I never did find my "adequate DBMS we could afford to run". I now believe that this was because there was no adequate DBMS. The automatic consistency constraints in Jackdaw were way ahead of their time. SQL DBMSs are very hard to implement. To equal Jackdaw you need a DBMS which can enforce foreign key constraints. The concept of referential integrity was in the research literature in the early '70s. Implementations came 20 years later! The first version of Oracle that enforced referential integrity was 7.0, released in June 1992.

At the end of the '80s it, at last, became clear what the platform for the replacement for Jackdaw must be. There were two compelling influences:

  • The Computing Service decided what platform would be used for 'mainframe replacement' services. It was Unix, specifically SunOS 4 on SPARC hardware.

  • The Administrative Computer Unit, the predecessor of MISD, obtained an Oracle license which would allow the Computing Service to run Oracle at no cost.

So, the server platform for the replacement for Jackdaw would Oracle over SunOS4.

In 1990/91 the Computing Service obtained five large Sun servers, three for the new Central Unix Service, one for a mail switch and one, called pavo, for odds and ends. Pavo ran a Gopher server. Gopher was a predecessor of the Web.

During 1991/92 I obtained resources on pavo and ran up a couple of Oracle 6 instances [7] for the Jackdaw replacement. I formed the following plan (reconstructed from memory):

[7] Oracle 6 allowed FOREIGN KEY declarations in DDL, but it did not enforce the constraints. This allowed me to start writing the schemas for the Jackdaw replacement while waiting for the release of Oracle 7.

  1. Really freeze the Jackdaw metadata.

  2. Write an Oracle schema (JDAWADM) which includes an emulation of the whole of Jackdaw.

  3. Write a script driven by the Jackdaw metadata which has the effect of synchronising the data in the Oracle schema with Jackdaw.

  4. Write a script driven by the Jackdaw metadata which has the effect synchronising the data in Jackdaw with the Oracle schema.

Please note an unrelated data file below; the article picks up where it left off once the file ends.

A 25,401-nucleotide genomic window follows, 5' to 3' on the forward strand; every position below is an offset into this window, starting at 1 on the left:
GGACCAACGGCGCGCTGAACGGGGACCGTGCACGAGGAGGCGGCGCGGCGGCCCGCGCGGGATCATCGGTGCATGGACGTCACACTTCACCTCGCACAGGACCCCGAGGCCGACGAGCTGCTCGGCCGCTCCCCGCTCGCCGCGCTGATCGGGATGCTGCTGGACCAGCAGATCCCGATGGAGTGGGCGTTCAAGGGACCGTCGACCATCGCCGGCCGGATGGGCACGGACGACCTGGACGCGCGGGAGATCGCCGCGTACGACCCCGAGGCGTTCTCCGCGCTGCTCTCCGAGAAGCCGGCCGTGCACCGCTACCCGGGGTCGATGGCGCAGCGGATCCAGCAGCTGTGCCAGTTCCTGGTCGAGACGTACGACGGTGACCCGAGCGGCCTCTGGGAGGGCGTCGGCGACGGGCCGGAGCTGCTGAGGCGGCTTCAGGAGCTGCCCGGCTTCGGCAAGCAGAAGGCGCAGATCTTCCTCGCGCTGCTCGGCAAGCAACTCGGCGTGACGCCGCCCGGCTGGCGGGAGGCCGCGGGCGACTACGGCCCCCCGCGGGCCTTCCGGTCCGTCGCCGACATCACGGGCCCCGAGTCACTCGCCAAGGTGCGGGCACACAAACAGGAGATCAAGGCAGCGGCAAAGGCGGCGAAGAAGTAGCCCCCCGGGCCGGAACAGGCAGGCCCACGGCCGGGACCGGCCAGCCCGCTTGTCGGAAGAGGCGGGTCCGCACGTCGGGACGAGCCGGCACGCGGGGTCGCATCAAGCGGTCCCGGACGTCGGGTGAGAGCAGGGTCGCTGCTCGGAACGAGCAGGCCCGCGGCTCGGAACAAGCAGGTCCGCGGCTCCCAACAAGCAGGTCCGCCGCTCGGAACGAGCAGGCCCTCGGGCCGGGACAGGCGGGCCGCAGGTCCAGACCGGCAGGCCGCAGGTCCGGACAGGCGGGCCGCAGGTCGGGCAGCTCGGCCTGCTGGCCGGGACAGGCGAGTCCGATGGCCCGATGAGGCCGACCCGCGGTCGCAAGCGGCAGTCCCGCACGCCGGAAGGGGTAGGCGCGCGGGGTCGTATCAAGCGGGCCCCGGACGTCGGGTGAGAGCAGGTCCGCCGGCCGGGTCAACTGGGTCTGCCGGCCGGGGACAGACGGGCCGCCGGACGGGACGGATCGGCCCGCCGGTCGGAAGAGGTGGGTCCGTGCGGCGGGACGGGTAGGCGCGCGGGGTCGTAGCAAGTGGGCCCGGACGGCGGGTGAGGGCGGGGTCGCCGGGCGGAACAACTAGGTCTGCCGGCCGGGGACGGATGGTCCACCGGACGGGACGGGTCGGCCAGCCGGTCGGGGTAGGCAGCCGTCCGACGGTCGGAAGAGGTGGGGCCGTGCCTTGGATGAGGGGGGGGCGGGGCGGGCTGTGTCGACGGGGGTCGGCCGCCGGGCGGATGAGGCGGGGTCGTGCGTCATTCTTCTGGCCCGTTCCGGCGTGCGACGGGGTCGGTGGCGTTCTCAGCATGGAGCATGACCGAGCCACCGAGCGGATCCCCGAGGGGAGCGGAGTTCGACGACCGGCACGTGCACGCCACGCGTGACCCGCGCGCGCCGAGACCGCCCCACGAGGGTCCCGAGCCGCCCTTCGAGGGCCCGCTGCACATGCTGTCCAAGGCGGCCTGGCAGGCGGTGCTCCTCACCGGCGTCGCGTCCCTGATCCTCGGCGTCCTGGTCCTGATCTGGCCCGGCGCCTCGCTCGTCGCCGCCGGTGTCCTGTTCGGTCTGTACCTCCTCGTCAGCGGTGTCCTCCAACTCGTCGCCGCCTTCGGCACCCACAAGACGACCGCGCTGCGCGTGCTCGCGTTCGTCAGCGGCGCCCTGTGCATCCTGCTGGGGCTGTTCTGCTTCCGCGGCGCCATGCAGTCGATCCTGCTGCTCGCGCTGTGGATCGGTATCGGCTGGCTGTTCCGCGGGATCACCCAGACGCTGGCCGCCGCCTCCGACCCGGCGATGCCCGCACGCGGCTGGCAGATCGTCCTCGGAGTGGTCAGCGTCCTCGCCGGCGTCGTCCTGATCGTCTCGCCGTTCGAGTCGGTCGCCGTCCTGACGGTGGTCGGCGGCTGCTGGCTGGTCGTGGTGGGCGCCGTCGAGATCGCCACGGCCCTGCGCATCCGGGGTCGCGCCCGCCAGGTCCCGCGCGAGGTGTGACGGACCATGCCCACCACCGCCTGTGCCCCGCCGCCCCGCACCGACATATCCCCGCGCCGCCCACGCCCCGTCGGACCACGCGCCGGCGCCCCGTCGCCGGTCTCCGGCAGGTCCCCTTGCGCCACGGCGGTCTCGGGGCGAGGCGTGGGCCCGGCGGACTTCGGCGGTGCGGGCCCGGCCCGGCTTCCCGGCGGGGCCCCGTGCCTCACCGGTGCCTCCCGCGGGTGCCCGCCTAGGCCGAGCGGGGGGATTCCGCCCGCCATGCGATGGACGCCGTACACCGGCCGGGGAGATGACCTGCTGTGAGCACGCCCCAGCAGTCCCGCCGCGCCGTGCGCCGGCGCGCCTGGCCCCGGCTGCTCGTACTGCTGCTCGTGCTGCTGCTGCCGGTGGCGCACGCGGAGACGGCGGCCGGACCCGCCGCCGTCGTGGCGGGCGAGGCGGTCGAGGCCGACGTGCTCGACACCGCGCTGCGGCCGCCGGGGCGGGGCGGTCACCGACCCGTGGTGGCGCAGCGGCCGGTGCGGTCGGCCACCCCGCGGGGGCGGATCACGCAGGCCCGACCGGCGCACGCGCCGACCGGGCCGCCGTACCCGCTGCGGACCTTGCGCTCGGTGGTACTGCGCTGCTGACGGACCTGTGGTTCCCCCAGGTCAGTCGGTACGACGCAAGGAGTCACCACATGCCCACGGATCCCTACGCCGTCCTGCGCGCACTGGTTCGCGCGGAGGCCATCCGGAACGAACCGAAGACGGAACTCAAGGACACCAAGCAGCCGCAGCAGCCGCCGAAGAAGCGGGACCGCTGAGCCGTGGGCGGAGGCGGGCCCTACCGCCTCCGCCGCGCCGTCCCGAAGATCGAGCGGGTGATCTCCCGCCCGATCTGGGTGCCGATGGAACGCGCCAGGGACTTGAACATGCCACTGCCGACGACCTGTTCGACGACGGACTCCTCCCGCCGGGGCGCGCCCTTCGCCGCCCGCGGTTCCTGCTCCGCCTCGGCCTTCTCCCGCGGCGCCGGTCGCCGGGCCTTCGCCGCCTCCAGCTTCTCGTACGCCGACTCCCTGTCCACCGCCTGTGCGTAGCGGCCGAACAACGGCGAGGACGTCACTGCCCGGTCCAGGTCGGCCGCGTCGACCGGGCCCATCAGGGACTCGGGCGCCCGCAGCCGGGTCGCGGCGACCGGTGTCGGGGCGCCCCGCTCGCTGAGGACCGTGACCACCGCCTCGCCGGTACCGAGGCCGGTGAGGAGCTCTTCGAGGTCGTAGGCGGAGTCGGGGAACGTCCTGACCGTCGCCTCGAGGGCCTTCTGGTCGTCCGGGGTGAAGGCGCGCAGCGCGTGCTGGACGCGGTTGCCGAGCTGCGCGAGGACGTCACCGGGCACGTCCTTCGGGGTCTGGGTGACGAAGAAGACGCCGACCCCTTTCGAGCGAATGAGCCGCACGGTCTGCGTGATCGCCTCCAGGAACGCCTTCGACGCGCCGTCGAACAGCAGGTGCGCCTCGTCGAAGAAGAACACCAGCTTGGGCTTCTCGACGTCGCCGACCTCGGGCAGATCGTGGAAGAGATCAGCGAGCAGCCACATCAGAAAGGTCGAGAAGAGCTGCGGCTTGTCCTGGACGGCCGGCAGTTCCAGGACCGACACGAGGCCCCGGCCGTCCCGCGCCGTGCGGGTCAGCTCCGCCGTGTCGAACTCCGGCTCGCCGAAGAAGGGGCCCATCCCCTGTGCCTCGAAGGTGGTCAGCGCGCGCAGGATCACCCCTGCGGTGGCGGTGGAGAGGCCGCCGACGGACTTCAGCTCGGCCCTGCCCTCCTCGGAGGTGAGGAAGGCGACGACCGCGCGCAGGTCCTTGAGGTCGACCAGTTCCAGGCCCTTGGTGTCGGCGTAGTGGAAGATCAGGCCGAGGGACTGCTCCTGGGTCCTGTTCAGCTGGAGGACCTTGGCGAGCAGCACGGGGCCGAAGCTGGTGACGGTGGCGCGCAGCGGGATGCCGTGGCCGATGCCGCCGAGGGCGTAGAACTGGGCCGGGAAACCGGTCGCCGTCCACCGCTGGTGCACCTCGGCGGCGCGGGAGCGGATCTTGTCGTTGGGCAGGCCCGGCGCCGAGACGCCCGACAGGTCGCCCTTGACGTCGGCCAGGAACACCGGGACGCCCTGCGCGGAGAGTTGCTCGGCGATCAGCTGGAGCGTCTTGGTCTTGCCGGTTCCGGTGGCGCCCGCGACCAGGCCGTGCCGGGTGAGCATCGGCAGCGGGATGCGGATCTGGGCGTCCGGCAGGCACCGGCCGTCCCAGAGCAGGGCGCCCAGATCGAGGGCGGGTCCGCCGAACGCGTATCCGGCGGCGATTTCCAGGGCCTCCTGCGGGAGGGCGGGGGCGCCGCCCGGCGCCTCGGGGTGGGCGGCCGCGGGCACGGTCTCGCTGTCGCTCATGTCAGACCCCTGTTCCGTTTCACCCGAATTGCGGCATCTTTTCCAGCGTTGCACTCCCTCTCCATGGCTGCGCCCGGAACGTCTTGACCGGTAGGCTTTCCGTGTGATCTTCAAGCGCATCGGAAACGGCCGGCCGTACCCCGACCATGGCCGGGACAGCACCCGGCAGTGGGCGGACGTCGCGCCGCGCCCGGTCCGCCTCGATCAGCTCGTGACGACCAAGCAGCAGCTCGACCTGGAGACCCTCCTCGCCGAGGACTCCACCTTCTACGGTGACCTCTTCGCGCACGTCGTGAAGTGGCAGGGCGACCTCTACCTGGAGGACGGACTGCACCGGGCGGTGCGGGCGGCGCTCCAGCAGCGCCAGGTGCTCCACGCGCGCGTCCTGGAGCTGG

5. Start running script (3) as a daily batch job on the mainframe.

  6. Optionally start developing reports and outgoing feeds on the Oracle system.

  7. Using a testing Oracle instance, develop and test a replacement for INTERFAC. Train the user-admin people in the use of this tool.

  8. Disable INTERFAC.

  9. Change the daily batch job on the mainframe to use script (4), thus reversing the data flow.

  10. Enable the use of the INTERFAC replacement against the production Oracle instance.

  11. With Mike Challis's permission, start to use the name 'Jackdaw' to refer to the new, Oracle based system.

  12. Start work on the backlog of requirements for Jackdaw which accumulated in the late '80s. Top priority - automatic registration of students.

This plan actually worked. It left so little mark on the Jackdaw data that it is hard to see traces of the switchover. I think that step 5 occurred in the autumn of 1992. I think step 6 included a new user-admin script for the PWF. The most challenging job, of course, was step 7. There was time pressure. The planned closure of the mainframe was beginning to loom. The INTERFAC replacement was an Oracle*Forms-3 application. I can't remember much about it. My memory has been overlaid by a later Forms-4 application.

Steps 8-10 occurred at the beginning of the Christmas vacation in 1993. Step 11 was in January 1994.

The effect of all this was that Jackdaw was not really replaced. It was ported to a new platform. The Jackdaw data were preserved. The metadata was also preserved, but expressed in a new way. The old Jackdaw remained as a slave copy of the new one. It was not necessary to change the down-stream processing on the mainframe. It continued to work until the mainframe was switched off in September 1995.

The downside of the above is that the mistakes, botches and bungles of the previous 20 years were preserved. The year-nodes are still there a further 20 years later, in 2015:-(

Step 12 started immediately after step 11. I recall a day in August 1994 when I was writing a server-side PL/SQL procedure to do with the automatic registration of MPhil students. I was very happy to have the power of SQL, scripted on the server, to do things I could not have done on the old Jackdaw.

... to be continued? ...